Q. Recently someone in our area started advertising a get-rich-quick scheme and is inviting interested people to an introductory meeting. Should I attend and try to debunk the scheme for the benefit of the gullible attendants?

A. Quick money-making schemes never lose their allure. While we are all aware that earning a good income generally requires time, energy and specialized ability, we also know that there are occasional lucky individuals who happen to be in the right place at the right time, and hope we may be one of them. I imagine that there may even be an occasional scheme which brings in more money from providing a useful service to customers than it eats up in fees collected from eager participants, though I must admit I have never actually encountered one.

There are many good reasons for you to try and bring an objective point of view to the revival-meeting atmosphere that tends to thrive in these meetings. From a Jewish point of view, you have the opportunity to save the leader from transgression, and to save the participants from a likely loss.

The Torah commands, "Don't hate your brother in your heart; surely reprove your fellow, and don't bear sin towards him" (Leviticus 10:17). The beginning of the verse tells us that if someone is doing a transgression we shouldn't just condemn them silently; we should try to rectify the situation. The middle of the verse tells us to admonish a transgressor, to try and convince him to refrain from wrongdoing. The end, "don't bear sin towards him", tells us to deliver reproof in a constructive manner that will not cause embarrassment.

So from this point of view there would certainly be some benefit in your attending the meeting, asking pointed questions that would possibly prevent the organizer from misleading the participants by withholding important information etc.

Another Torah command is, "Don't stand idly by the blood of your brother" (Leviticus 19:16). This commandment tells us to be proactive in preventing loss to our fellow man, and not to stand by idly if his welfare is in danger. Since the majority of participants in these schemes end up either losing money or causing losses to others, so this commandment is relevant to the situation you describe.

However, there are some opposing considerations as well. Note that the invitation is directed towards "interested people". This doesn't categorically exclude you; after all, if you conclude the idea has merit you may indeed be interested, and if it has no merit then your responsibility to warn is that much greater. But there is still a certain amount of subterfuge involved given that your interest is not your primary motive for attending, so this kind of activity should not be taken lightly.

Another, critical question is whether your presence will really achieve your goal. Will your questions be persuasive, or will they be countered by equally persuasive professional patter? It is likely that the participants are aware of the various reservations you would like to express, but for reasons ranging from gullibility to crazy optimism to desperation have decided to temporarily ignore them. Some may have rationally assessed the odds and decide that the endeavor is worth the risk, or may provide them with valuable experience in the school of hard knocks that will be worth the few hundred or thousand dollars they are putting at risk.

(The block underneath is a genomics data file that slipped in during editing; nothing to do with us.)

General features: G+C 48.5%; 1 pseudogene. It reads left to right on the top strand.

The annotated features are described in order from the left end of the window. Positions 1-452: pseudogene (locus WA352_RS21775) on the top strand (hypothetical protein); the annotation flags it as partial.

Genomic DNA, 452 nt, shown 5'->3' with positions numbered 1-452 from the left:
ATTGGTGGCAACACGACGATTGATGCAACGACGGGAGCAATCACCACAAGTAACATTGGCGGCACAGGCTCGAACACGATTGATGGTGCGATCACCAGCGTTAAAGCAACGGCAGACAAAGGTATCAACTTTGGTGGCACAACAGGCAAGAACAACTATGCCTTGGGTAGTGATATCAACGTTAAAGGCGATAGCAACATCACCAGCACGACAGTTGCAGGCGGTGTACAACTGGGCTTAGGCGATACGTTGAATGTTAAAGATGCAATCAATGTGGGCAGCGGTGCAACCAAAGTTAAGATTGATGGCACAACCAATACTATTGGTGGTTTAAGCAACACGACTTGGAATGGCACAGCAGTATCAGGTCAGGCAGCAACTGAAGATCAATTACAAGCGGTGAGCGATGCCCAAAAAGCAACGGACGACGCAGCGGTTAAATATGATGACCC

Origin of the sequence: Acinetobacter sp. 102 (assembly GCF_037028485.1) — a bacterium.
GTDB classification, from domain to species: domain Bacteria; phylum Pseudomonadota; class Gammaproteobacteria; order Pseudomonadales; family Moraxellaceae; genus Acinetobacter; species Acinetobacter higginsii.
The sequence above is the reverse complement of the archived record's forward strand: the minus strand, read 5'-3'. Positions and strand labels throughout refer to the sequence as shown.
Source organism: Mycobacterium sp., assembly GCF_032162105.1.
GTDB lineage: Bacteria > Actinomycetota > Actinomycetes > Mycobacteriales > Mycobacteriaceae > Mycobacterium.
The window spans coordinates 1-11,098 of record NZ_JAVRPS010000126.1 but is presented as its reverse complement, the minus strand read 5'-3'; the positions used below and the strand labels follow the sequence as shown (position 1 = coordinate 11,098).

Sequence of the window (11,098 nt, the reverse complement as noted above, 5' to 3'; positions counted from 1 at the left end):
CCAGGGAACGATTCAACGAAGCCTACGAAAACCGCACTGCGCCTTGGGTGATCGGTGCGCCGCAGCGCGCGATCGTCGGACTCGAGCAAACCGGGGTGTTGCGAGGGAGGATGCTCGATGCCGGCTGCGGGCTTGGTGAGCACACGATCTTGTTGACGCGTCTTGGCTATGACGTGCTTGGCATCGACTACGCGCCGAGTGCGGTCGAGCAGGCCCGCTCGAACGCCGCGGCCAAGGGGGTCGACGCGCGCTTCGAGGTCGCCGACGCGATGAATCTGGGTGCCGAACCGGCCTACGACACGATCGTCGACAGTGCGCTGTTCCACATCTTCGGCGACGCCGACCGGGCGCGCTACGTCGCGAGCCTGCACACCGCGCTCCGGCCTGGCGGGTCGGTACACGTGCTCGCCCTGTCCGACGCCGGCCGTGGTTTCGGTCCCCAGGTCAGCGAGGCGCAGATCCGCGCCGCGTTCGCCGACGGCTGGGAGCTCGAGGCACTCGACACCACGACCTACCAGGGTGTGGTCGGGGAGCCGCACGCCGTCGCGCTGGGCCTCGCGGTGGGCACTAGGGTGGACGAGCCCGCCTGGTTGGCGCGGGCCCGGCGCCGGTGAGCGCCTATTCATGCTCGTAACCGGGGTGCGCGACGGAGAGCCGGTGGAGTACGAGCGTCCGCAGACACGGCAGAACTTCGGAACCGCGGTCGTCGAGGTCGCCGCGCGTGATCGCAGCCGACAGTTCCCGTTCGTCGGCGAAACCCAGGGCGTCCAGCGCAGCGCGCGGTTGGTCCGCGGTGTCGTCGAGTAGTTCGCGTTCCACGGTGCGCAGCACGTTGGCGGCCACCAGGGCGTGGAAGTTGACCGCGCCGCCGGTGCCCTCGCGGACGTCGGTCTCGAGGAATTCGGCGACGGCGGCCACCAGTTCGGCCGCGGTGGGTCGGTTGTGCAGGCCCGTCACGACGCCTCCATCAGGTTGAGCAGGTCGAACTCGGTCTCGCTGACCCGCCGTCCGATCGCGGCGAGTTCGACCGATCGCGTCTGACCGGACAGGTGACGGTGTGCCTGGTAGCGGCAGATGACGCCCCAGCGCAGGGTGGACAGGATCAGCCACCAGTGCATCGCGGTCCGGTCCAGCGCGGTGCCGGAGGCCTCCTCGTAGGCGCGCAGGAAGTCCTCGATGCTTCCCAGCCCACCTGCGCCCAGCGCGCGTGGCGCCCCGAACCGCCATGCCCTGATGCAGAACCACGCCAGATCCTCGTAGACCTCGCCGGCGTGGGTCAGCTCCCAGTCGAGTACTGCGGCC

Finally, there is the danger of the slippery slope. You personally may be:

  1. Fully convinced that the endeavor involves undisclosed risk to participants;
  2. Determined to express your reservations in a constructive and not disruptive way;
  3. Be solely motivated by concern for the spiritual and material welfare of the organizer and participants.

But encouraging this kind of voluntary activity will lend legitimacy to all kinds of disruptive activities. The last thing we all want is for gatherings of legitimate organizations to be routinely disrupted by rivals, protestors, provocateurs and so on. Our open democratic society gives us adequate alternative methods to express reservations; disruptive displays should remain an absolute last resort.

Our tradition has an expression for expressions of resistance that are legitimate only if they have completely pure motivations: haba limalech, ein morin ken: if someone comes to consult, we don't instruct people this way. (1) The directive will invariably be misused by someone with improper motives.

If you are firmly convinced that your intervention will be helpful and are willing to devote the time and energy, then it seems to me that the most constructive and least disruptive action would be to stand outside the gathering area and offer prospective participants a flyer. This could be a printed page which states briefly your reservations regarding the proposal (including any verifiable negative information) together with questions you suggest they ask. This is likely to achieve any positive contribution your presence would make, without any of the negative disruption you would risk with your presence.

SOURCES: (1) Babylonian Talmud Sanhedrin 82a.

Send your queries about ethics in the workplace to jewishethicist@aish.com

The Jewish Ethicist presents some general principles of Jewish law. For specific questions and direct application, please consult a qualified Rabbi.